HISTORY OF THE YORUBA PEOPLE – The Yoruba tribe is one of the greatest tribes in Africa, although very sketchy evidence exists as to the true origin of this mighty tribe.
Several controversial articles and books have been written about the origins of this mighty tribe, with several kingdoms even in Yoruba land contesting for the rights to be pronounced as the source of the Yoruba nation.
This article aims to shed more light on the origin and history of the Yoruba people.
We would attempt to examine the influences on the language, dressing, food and cultural practices and norm of the Yoruba people, in an attempt to reach a befitting conclusion as to the history of the Yoruba, we would also include some folk lore and stories, to enable you the readers reach a strong conclusion.
One of the many schools of thought and the most popular believe that Yoruba land is the cradle of all mankind, precisely the scared town Ile-Ife. According to this school of thought, Oduduwa who is believed to be the progenitor of the Human race was sent by Olodumare (god) to form mankind out of clay. Oduduwa landed in Ile Ife and set about this task, till today, some of the objects he was said to have brought from heaven are still in Ile-Ife including the chain that he climbed down to earth with.
This school of thought is basically predicated on religious grounds, there are active worshippers of Oduduwa across the globe till date.
The proponents of this school of thought believe that Yoruba people have always been found in Ile Ife since the beginning of time and they vehemently oppose every claim of migration from Egypt or anywhere else.
It is said that at the time Oduduwa came to earth, he only had a chicken and a bag of sand with him and that the earth was filled with water.
As Oduduwa made his descent from the heavens, his grip on the bag of sand slacked and while he was trying to maintain a balance, the bag of sand and the chicken fell to the ground, he scrambled quickly down the chain and found that the sand had settled on the ground and the chicken was scattering it with her feet. This heralded the beginning of the Human race and the start of Ile-Ife.
A similar school of thought holds that Oduduwa was a mortal who was extremely powerful, a father to sixteen children. He sent them out to other territories. These children became rulers of different terriotories.
It is opined that the family background and the upbringing of these children who were kings in their different territories is the reason for the unified customs, language and practices found among Yoruba people today.
The eldest of all of the children was named the Orangun of Ila. He also had a female child named Alaketu, who is the progenitor of the Egbas in Abeokuta. Oranyan/ Oranimiyan was the last of his children and also the king of the Benin Kingdom. This must explain wh the Yourba and Benin culture have very similar traits raging from language to the food and dressing.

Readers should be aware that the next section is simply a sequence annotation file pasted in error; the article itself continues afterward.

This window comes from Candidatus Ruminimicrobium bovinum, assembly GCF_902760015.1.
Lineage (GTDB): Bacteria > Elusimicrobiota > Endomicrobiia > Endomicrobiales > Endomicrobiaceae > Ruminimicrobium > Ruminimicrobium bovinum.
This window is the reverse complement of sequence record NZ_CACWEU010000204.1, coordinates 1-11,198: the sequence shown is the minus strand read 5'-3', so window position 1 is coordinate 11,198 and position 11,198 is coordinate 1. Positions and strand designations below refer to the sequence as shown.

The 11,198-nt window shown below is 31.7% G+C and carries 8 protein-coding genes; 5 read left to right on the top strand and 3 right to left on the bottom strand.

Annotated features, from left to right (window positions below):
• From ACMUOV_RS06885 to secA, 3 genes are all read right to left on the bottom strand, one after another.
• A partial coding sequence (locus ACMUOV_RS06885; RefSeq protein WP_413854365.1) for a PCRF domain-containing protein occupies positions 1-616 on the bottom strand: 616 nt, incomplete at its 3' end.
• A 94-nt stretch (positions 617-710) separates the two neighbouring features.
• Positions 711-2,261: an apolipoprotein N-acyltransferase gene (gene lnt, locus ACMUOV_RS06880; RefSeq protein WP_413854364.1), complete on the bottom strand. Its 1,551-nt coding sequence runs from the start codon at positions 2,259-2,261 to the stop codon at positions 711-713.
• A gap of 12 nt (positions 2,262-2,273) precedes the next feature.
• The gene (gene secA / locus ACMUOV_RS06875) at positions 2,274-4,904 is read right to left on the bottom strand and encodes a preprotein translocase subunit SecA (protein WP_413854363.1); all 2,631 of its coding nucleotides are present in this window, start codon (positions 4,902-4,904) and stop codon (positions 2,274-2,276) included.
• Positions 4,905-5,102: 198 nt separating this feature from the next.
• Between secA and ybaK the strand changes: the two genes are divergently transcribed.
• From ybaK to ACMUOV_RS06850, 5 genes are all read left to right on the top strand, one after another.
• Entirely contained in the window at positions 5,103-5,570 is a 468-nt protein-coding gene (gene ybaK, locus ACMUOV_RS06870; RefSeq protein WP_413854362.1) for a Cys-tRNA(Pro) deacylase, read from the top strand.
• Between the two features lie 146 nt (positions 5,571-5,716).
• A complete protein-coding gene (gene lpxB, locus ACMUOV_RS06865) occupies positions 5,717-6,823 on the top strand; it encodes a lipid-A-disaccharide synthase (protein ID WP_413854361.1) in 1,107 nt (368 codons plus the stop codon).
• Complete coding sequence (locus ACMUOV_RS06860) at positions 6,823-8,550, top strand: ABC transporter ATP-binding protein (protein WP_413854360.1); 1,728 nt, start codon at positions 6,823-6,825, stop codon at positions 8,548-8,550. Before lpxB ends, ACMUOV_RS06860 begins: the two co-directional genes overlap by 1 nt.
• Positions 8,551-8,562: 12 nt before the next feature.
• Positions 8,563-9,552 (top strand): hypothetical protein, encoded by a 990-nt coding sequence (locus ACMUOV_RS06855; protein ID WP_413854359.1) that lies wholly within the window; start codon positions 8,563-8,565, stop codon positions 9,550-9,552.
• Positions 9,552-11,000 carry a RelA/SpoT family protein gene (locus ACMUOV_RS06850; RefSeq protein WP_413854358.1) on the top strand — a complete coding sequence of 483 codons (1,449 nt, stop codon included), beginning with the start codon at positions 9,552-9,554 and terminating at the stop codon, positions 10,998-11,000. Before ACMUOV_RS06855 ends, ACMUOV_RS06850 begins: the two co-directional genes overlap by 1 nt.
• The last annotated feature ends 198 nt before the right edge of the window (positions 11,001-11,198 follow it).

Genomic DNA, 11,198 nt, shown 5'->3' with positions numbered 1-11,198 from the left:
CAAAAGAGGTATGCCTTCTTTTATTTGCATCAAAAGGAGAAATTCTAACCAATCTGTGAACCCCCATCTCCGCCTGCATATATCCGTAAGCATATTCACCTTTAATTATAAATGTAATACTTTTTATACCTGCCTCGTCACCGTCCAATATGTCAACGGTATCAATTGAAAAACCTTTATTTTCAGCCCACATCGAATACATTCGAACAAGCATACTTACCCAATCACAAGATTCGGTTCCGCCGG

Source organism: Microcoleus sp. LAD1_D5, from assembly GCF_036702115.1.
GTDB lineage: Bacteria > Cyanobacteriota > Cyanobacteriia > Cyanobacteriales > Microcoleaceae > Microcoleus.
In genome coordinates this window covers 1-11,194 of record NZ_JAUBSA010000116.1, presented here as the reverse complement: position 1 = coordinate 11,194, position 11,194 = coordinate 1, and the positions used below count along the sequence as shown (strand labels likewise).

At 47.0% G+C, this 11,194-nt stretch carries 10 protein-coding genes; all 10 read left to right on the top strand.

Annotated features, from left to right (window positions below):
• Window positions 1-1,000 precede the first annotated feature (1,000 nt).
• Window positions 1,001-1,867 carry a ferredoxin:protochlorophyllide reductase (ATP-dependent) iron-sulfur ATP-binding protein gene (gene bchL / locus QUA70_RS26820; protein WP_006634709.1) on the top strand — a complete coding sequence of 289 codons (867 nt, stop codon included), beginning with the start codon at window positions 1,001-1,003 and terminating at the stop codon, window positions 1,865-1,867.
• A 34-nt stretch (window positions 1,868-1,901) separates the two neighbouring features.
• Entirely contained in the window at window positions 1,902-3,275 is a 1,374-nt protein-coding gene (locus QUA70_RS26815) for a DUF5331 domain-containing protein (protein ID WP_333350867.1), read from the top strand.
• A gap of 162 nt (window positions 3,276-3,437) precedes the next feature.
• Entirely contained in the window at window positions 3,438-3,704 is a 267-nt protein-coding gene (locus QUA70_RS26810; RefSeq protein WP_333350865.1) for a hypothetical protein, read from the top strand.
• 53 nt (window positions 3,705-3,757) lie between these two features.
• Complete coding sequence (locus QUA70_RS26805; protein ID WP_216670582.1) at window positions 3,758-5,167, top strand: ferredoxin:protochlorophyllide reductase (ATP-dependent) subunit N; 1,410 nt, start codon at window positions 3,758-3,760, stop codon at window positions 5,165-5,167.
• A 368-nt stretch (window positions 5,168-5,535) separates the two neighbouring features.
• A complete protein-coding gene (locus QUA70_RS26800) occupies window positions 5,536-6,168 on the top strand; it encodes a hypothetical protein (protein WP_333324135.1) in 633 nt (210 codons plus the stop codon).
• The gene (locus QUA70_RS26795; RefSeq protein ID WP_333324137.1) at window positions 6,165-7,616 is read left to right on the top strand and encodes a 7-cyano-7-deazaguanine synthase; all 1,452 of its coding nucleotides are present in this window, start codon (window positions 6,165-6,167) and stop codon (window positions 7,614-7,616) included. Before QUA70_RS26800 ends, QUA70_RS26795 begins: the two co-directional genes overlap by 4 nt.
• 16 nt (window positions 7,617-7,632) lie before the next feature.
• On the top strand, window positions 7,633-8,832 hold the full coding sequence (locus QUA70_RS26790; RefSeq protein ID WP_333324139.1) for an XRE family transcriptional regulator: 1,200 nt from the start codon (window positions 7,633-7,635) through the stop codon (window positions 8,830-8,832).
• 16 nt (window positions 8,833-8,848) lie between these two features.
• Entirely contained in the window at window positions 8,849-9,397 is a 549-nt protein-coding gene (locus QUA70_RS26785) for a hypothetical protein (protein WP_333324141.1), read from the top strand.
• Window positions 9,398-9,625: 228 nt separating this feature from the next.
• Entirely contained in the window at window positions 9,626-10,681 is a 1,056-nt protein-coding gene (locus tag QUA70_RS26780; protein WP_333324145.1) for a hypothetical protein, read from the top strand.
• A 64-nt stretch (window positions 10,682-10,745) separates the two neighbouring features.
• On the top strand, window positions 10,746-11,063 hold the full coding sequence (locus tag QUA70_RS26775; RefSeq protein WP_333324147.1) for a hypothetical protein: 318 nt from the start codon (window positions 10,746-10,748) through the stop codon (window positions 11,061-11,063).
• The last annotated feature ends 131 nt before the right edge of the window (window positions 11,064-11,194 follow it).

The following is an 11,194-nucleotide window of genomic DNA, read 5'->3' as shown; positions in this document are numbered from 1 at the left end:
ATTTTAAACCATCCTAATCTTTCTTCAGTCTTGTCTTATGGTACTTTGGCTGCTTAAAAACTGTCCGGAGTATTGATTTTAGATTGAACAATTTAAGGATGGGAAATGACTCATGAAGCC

It is said that Oranmiyan ruled in Benin for a while, he subsequently made his son Eweka, the king of Benin and made a return to Ile Ife. On getting to Ile Ife, he met his father, Oduduwa, blind and well advanced in age.
He also found that Oduduwa had disbursed all of his territories and property to his other fifteen children and had left none for Oranmiyan, after concluding that Benin Kingdom was sufficient has a heritage for him.
Oranmiyan didn’t like this and was very angry. Oduduwa in an effort to appease him, landed over Ile Ife to him and made him king in his stead. This school of thought isn’t conclusive, there are so many variations, it is hard to believe the story.
There have been issues as to whether or not Oranmiyan was indeed a biological child of Oduduwa, there have also been mentions of Okanbi, as being the only child of Oduduwa and whether Oduduwa was the father or the grandfather of the 16 children in question.
There have also been reports showing slight Egyptian influences in the Yoruba culture. Another school of thought has found that there are many signs that show a possible link.
The king of Ijebu land, the Awujale has explained that the Ijebus, a section of Yoruba land are descended from ancient Nubai, an area in Egypt has we now know it. The Oba showed a link in the ways, manners and practices of the Nubians and Yorubas.
He did this by comparing the languages, body art, and coronation rituals of both tribes. The Yorubas have been traced back to the black migrants and settlers from Cush who didn’t go back to Africa with the other Cushites but chose to mark out a territory in what is presently known as Saudi Arabia
Continuing in this train of thought, this school of thought believes that Yorubas are not originally Arabs given their Cush origins but they settled in the area for a lot of years and were a respected minority in the area.
There are varying reasons as to why the Yoruba tribe eventually left the region of Egypt, some of these reasons include that there was a deadly disease which forced them to migrate, others claim that the original settlers found the sporadic growth of the Yorubas and their strength and economic prowess threatening so they were chased from the region.
Further reports have it that the Yorubas after they left the Egypt region did not proceed to settle where they are majorly found now in the South Western Region of Nigeria, but that they had many stops along the way, some settling in areas like Asaba and so on, before they eventually moved on to their present locations. This migration is calculated to have happened sometime around 2000BC-1000BC.
There are so many other schools of thoughts. But whatever you believe and whichever angle to the history of the Yoruba tribe you decide to follow, it is an undeniable fact that the Yoruba nation is one that has come to stay and no controversy as to its origin can change that.
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